Look & See: Wendell Berry’s Kentucky is a portrait of the changing landscapes and shifting values of rural America in the era of industrial agriculture, as seen through the mind’s eye of award-winning writer and farmer Wendell Berry, back home in his native Henry County, Kentucky.

 

Served Like a Girl / By Lysa Heslov

Wednesday, May 23, 5:30-8:00 pm

PBS Hawai‘i, 315 Sand Island Access Road, Honolulu

Served Like a Girl provides a candid look at a shared sisterhood to help the rising number of homeless women veterans who served in Iraq and Afghanistan, and suffer from PTSD, sexual abuse, and other traumas. By entering into the “Ms. Veteran American” competition, these amazing ladies unexpectedly come full circle in a quest for healing and hope.

 


PBS Hawai‘i is a 501(c) (3) nonprofit organization and Hawai‘i’s sole member of the trusted Public Broadcasting Service (PBS). We advance learning and discovery through storytelling that profoundly touches people’s lives. We bring the world to Hawai‘i and Hawai‘i to the world. pbshawaii.org | facebook.com/pbshawaii | @pbshawaii

 

 

MOVEABLE FEAST WITH FINE COOKING
San Francisco: David Barzelay and Brandon Jew

MOVEABLE FEAST WITH FINE COOKING: San Francisco: David Barzelay and Brandon Jew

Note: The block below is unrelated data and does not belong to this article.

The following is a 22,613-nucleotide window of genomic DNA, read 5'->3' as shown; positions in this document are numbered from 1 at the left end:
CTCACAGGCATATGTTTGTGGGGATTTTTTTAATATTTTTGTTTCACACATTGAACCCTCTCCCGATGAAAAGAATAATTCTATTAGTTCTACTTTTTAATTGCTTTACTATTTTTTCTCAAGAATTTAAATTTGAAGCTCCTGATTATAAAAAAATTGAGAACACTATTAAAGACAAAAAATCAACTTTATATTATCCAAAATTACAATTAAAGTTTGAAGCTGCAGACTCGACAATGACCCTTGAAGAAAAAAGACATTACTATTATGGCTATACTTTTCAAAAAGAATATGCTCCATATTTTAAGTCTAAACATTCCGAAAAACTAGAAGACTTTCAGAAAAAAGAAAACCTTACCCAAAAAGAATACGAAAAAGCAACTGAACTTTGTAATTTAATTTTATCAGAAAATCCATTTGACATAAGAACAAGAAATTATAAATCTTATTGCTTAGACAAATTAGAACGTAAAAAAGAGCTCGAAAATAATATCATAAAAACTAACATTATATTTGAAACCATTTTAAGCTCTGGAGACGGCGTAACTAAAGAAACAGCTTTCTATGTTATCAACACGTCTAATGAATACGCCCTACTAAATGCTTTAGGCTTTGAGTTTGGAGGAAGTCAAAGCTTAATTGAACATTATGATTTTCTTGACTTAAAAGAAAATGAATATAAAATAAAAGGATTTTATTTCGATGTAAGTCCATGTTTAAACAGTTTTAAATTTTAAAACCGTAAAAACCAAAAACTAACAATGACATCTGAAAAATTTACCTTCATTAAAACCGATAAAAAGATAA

Host Pete Evans visits Golden Gate Park in San Francisco with Chef David Barzelay and Chef Brandon Jew. The team forages for seaweed off Bodega Bay. For their meal, they prepare steamed halibut and bone marrow and aged cheddar cheese with credit.

 

MOVEABLE FEAST WITH FINE COOKING
Bozeman, Montana – Melissa Harrison and Eduardo Garcia

 

In Bozeman, Montana, Chefs Melissa Harrison and Eduardo Garcia create dishes with a rustic flair. Host Pete Evans joins the chefs in the beautiful Montana terrain for trout fly fishing and foraging for natural and fresh ingredients. Later they prepare whole-roasted lamb on a spit.

 

Alicia Keys –
Landmarks Live In Concert: A Great Performances Special

ALICIA KEYS -LANDMARKS LIVE IN CONCERT: A GREAT PERFORMANCES SPECIAL

 

Grammy-winner Alicia Keys performs in notable locations all around New York City, including the world-famous Circle Line, the Unisphere and Harlem’s Apollo.